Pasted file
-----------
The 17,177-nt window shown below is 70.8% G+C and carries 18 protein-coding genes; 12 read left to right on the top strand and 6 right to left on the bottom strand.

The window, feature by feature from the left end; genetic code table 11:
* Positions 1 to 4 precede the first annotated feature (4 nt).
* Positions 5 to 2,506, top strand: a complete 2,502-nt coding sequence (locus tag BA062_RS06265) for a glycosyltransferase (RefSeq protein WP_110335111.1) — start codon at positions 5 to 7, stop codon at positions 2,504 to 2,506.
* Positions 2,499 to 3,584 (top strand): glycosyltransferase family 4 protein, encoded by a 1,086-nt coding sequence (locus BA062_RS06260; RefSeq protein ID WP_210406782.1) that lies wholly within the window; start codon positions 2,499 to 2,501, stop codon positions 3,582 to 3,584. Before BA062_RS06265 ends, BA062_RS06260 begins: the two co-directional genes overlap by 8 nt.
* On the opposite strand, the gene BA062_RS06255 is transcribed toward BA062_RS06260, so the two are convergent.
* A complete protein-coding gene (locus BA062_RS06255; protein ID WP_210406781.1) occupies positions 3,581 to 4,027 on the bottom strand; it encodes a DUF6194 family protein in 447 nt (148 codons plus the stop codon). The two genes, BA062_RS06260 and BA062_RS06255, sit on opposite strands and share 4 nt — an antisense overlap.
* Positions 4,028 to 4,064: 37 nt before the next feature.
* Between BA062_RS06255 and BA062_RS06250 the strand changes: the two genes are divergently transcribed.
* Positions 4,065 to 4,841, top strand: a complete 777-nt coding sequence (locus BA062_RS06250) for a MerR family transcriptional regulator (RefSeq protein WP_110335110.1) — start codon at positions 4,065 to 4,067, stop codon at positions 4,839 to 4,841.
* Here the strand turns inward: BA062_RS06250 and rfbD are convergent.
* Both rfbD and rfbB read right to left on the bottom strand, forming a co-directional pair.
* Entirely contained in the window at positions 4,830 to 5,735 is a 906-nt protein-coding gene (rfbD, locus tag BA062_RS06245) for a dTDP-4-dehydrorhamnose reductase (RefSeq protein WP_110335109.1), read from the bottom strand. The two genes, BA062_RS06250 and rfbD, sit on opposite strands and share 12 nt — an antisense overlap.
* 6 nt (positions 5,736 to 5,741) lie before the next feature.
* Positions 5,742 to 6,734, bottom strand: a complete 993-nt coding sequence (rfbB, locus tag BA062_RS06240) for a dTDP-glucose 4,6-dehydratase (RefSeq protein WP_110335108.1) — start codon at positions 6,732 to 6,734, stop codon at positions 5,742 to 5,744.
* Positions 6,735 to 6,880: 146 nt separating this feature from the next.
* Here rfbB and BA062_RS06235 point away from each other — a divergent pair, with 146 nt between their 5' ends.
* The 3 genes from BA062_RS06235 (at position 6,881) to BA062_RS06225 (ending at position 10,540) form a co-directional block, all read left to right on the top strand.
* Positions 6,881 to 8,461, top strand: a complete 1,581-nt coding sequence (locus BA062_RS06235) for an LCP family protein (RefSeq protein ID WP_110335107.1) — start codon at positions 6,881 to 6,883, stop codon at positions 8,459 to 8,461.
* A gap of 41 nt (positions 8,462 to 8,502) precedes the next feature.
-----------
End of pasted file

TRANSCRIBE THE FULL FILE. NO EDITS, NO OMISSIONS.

The 17,177-nt window shown below is 70.8% G+C and carries 18 protein-coding genes; 12 read left to right on the top strand and 6 right to left on the bottom strand.

The window, feature by feature from the left end; genetic code table 11:
* Positions 1 to 4 precede the first annotated feature (4 nt).
* Positions 5 to 2,506, top strand: a complete 2,502-nt coding sequence (locus tag BA062_RS06265) for a glycosyltransferase (RefSeq protein WP_110335111.1) — start codon at positions 5 to 7, stop codon at positions 2,504 to 2,506.
* Positions 2,499 to 3,584 (top strand): glycosyltransferase family 4 protein, encoded by a 1,086-nt coding sequence (locus BA062_RS06260; RefSeq protein ID WP_210406782.1) that lies wholly within the window; start codon positions 2,499 to 2,501, stop codon positions 3,582 to 3,584. Before BA062_RS06265 ends, BA062_RS06260 begins: the two co-directional genes overlap by 8 nt.
* On the opposite strand, the gene BA062_RS06255 is transcribed toward BA062_RS06260, so the two are convergent.
* A complete protein-coding gene (locus BA062_RS06255; protein ID WP_210406781.1) occupies positions 3,581 to 4,027 on the bottom strand; it encodes a DUF6194 family protein in 447 nt (148 codons plus the stop codon). The two genes, BA062_RS06260 and BA062_RS06255, sit on opposite strands and share 4 nt — an antisense overlap.
* Positions 4,028 to 4,064: 37 nt before the next feature.
* Between BA062_RS06255 and BA062_RS06250 the strand changes: the two genes are divergently transcribed.
* Positions 4,065 to 4,841, top strand: a complete 777-nt coding sequence (locus BA062_RS06250) for a MerR family transcriptional regulator (RefSeq protein WP_110335110.1) — start codon at positions 4,065 to 4,067, stop codon at positions 4,839 to 4,841.
* Here the strand turns inward: BA062_RS06250 and rfbD are convergent.
* Both rfbD and rfbB read right to left on the bottom strand, forming a co-directional pair.
* Entirely contained in the window at positions 4,830 to 5,735 is a 906-nt protein-coding gene (rfbD, locus tag BA062_RS06245) for a dTDP-4-dehydrorhamnose reductase (RefSeq protein WP_110335109.1), read from the bottom strand. The two genes, BA062_RS06250 and rfbD, sit on opposite strands and share 12 nt — an antisense overlap.
* 6 nt (positions 5,736 to 5,741) lie before the next feature.
* Positions 5,742 to 6,734, bottom strand: a complete 993-nt coding sequence (rfbB, locus tag BA062_RS06240) for a dTDP-glucose 4,6-dehydratase (RefSeq protein WP_110335108.1) — start codon at positions 6,732 to 6,734, stop codon at positions 5,742 to 5,744.
* Positions 6,735 to 6,880: 146 nt separating this feature from the next.
* Here rfbB and BA062_RS06235 point away from each other — a divergent pair, with 146 nt between their 5' ends.
* The 3 genes from BA062_RS06235 (at position 6,881) to BA062_RS06225 (ending at position 10,540) form a co-directional block, all read left to right on the top strand.
* Positions 6,881 to 8,461, top strand: a complete 1,581-nt coding sequence (locus BA062_RS06235) for an LCP family protein (RefSeq protein ID WP_110335107.1) — start codon at positions 6,881 to 6,883, stop codon at positions 8,459 to 8,461.
* A gap of 41 nt (positions 8,462 to 8,502) precedes the next feature.